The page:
Diaspora

UN human rights chief warns Haiti is on 'the verge of an abyss' amid violent unrest – The Voice Online

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The French-speaking Caribbean island has been plagued by disruption for decades
HAITI NEEDS “urgent and sustained action” or it could be on “the verge of an abyss,” a United Nations human rights chief has warned.
Mr Volker Türk said that the Caribbean island only stands a chance of recovering if they tackle the root causes of overlapping crises crippling the country. 
The French-speaking Caribbean island most notably descended into chao after a devastating earthquake in 2010 and in August 2021 as well as the assassination of the former President, Jovenel Moïse, when he was ambushed at his home in July 2021. 
Bouts of deadly violence erupted as news of his killing broke and local residents were urged to stay indoors for their safety. 
The High Commissioner called on the Haitian Government to provide a firm commitment to accountability and the rule of law following decades of “systematic corruption and rampant impunity”.
He urged for solutions to a “protracted, multifaceted crisis,” adding that the French-speaking island is being ravaged by the worst human rights and humanitarian situation it has seen in decades.
Mr. Türk said: “People are being killed by firearms, they are dying because they do not have access to safe drinking water, food, healthcare, women are being gang raped with impunity. The levels of insecurity and the dire humanitarian situation have been devastating for the people of Haiti.”
Gang violence remains an ongoing threat to the capital Port-au-Prince and other regions on the island with ​​71 people being killed in mid-October, because of turf wars between rival gangs in Croix-des-Bouquets, according to reports by the Human Rights Service of the UN Integrated Office in Haiti.
Dozens of women are understood to have been raped amid the bloodshed as the country continues to spiral.
The High Commissioner said: “Kidnappings and sexual violence by gang members are being used as weapons to inflict severe pain and instil fear among the population.
“There is a desperate need to tackle the root causes of inequality and violence, including that have crippled the country’s development for decades.”  
A record 4.7 million Haitians, which is nearly half the population, are experiencing “catastrophic” acute hunger as food insecurity continues to climb.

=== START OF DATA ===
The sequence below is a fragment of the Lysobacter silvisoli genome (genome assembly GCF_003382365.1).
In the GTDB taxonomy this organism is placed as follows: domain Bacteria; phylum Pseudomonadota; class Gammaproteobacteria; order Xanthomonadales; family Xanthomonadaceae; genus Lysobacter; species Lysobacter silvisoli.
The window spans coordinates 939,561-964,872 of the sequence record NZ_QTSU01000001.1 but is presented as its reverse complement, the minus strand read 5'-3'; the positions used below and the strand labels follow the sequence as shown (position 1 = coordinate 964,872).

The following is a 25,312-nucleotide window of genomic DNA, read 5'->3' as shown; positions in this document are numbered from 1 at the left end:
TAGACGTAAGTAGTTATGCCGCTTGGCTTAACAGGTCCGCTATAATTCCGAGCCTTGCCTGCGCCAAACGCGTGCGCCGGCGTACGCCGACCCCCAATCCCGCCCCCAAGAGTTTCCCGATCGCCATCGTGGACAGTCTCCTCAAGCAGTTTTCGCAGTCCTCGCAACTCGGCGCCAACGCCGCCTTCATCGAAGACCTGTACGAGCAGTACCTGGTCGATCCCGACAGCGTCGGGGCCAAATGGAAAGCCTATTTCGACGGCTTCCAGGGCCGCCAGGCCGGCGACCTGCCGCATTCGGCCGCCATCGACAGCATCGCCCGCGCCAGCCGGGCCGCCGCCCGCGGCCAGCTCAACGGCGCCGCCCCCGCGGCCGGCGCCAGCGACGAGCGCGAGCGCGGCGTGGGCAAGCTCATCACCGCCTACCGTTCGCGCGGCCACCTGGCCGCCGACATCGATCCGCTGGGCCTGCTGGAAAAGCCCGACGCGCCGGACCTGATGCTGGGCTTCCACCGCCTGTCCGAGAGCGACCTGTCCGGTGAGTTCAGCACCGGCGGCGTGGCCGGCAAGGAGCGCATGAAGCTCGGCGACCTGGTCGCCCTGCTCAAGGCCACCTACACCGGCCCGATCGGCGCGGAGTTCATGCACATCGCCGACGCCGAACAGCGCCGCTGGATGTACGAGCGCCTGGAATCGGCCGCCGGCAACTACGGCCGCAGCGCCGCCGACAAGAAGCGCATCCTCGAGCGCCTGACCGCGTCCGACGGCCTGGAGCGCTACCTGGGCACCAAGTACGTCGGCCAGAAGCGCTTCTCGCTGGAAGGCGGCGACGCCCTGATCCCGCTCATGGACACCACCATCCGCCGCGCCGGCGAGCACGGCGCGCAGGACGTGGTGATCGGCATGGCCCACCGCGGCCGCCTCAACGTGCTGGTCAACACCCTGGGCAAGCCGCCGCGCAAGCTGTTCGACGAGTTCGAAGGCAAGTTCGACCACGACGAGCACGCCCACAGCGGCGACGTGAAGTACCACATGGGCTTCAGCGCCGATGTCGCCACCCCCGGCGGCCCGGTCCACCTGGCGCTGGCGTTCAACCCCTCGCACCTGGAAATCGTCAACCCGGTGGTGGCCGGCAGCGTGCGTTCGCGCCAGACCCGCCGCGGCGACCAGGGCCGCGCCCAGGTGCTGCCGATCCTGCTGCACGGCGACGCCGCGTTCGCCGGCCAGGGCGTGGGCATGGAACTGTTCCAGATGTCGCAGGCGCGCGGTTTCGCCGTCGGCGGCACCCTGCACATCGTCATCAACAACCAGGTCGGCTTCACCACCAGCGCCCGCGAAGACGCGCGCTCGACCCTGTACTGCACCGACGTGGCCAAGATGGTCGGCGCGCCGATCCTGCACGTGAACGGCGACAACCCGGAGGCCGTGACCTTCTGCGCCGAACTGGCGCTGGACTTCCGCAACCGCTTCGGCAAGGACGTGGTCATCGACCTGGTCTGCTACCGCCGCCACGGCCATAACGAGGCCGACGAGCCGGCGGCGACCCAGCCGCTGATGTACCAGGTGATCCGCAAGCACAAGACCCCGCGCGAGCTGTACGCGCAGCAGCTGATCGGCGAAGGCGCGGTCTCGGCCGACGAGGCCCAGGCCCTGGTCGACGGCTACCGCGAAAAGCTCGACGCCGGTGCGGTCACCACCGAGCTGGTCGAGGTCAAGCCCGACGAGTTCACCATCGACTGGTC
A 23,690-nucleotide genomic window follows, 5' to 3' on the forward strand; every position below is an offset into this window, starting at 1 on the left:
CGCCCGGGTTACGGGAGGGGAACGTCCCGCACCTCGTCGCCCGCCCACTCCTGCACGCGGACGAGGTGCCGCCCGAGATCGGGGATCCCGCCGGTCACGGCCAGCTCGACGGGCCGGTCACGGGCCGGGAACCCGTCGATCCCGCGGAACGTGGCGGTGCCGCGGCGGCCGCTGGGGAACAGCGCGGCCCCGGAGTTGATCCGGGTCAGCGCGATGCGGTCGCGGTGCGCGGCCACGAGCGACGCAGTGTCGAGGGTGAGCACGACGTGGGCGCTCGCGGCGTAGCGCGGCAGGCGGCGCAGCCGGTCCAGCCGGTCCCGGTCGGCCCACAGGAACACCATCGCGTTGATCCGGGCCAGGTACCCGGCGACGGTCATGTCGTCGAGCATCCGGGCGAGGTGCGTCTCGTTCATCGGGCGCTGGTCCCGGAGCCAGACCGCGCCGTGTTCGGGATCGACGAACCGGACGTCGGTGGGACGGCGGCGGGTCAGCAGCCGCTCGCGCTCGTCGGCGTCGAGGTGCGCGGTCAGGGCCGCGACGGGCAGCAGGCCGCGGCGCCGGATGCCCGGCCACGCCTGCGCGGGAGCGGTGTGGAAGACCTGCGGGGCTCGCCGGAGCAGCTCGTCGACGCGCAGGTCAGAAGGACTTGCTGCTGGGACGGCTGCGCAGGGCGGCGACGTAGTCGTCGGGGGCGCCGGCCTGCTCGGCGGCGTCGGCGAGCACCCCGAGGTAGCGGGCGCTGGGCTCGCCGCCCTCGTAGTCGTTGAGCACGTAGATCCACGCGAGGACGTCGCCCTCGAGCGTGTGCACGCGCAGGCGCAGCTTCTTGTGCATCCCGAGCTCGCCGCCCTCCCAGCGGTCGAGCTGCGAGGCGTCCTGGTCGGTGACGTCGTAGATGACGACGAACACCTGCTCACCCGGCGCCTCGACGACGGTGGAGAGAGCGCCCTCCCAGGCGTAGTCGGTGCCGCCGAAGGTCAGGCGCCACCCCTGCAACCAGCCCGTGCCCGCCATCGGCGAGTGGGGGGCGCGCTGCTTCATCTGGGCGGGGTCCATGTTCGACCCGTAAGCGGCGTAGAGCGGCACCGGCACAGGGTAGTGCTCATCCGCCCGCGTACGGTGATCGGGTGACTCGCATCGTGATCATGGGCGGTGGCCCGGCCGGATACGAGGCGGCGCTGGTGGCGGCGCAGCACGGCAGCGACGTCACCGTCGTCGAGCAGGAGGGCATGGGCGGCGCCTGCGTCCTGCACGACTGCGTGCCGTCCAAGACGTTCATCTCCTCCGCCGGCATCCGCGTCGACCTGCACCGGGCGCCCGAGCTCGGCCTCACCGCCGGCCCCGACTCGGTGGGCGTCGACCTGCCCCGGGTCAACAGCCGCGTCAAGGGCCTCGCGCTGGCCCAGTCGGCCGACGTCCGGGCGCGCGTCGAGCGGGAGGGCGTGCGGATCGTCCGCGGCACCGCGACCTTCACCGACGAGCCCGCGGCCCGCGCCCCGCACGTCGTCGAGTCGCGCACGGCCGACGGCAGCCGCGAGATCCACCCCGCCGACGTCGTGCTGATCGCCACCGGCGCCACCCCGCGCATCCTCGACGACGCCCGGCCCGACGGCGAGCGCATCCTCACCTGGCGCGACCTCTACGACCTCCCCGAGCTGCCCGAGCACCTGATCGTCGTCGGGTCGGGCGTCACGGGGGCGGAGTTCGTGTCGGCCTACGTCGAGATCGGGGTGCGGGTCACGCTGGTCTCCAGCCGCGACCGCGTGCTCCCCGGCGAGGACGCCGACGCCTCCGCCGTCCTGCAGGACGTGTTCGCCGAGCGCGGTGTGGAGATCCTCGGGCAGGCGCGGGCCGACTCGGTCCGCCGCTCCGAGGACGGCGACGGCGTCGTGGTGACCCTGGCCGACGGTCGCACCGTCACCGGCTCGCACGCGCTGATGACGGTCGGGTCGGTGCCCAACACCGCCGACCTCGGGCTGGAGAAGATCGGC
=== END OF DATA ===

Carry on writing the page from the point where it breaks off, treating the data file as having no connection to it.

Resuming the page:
Haiti’s main fuel terminal and seaports have been obstructed by heavily armed gangs, making drinking water, food and medicine harder to come by.
A deadly outbreak of cholera has so far taken dozens of lives and further 2, 600 cases of the disease had been reported – half of them are understood to be children. 
Rising levels of poor sanitation and a depletion of water supplies has been blamed for the disease running rampant. 
The United Nations has also reported that the fragile country has been rocked by violence demonstration protests since August of this year as thousands of protestors take to the streets.
It is alleged that police officers are to blame for the disproportionate use of force after  at least 54 people were killed amid the turmoil. Leading political figures and journalists have also lost their lives.
Mr. Türk said: “Police must respect the principles of precaution, necessity and proportionality at all times when using force. Prompt, thorough and effective investigations need to be established and those responsible for unnecessary or disproportionate use of force must be held accountable.”
The Ad Hoc Advisory Group on Haiti, which meets under the umbrella of the UN’s Economic and Social Council (ECOSOC), urged for international support for Haitians living among the humanitarian crisis.
“We are alarmed that the continuing blockade by armed gangs of roads, ports, and the main oil terminal, will lead to many preventable deaths because of lack of access to clean water and proper sanitation, basic health care and food”, the group said in a statement. 
“Pregnant women and their newborns are significantly at risk. Most poor households, already made vulnerable by inflation and low-paying jobs, continue to suffer disproportionately. Alarmingly, hunger has reached a catastrophic level in the capital’s Cité Soleil neighbourhood.”
The Group of 21 nations backed the support by the Government, the UN and other bodies to “to address the humanitarian needs of the population and mount an effective cholera response based on the national authorities’ experience and expertise”.
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